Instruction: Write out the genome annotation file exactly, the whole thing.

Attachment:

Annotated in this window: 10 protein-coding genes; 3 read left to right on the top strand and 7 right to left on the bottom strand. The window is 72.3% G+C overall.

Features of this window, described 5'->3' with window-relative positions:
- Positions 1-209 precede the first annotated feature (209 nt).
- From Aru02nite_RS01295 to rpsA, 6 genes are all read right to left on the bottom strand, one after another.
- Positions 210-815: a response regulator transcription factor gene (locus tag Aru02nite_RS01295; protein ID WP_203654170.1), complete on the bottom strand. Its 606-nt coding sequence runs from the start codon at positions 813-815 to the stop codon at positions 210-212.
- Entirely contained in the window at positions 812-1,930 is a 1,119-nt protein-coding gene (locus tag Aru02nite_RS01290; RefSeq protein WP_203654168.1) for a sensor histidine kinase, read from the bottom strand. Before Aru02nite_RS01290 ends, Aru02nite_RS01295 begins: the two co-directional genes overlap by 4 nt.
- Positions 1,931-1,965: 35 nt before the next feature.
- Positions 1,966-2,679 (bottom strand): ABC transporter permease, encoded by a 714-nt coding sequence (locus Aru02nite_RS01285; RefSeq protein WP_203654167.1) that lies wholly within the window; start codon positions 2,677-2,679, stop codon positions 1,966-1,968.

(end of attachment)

Annotated in this window: 10 protein-coding genes; 3 read left to right on the top strand and 7 right to left on the bottom strand. The window is 72.3% G+C overall.

Features of this window, described 5'->3' with window-relative positions:
- Positions 1-209 precede the first annotated feature (209 nt).
- From Aru02nite_RS01295 to rpsA, 6 genes are all read right to left on the bottom strand, one after another.
- Positions 210-815: a response regulator transcription factor gene (locus tag Aru02nite_RS01295; protein ID WP_203654170.1), complete on the bottom strand. Its 606-nt coding sequence runs from the start codon at positions 813-815 to the stop codon at positions 210-212.
- Entirely contained in the window at positions 812-1,930 is a 1,119-nt protein-coding gene (locus tag Aru02nite_RS01290; RefSeq protein WP_203654168.1) for a sensor histidine kinase, read from the bottom strand. Before Aru02nite_RS01290 ends, Aru02nite_RS01295 begins: the two co-directional genes overlap by 4 nt.
- Positions 1,931-1,965: 35 nt before the next feature.
- Positions 1,966-2,679 (bottom strand): ABC transporter permease, encoded by a 714-nt coding sequence (locus Aru02nite_RS01285; RefSeq protein WP_203654167.1) that lies wholly within the window; start codon positions 2,677-2,679, stop codon positions 1,966-1,968.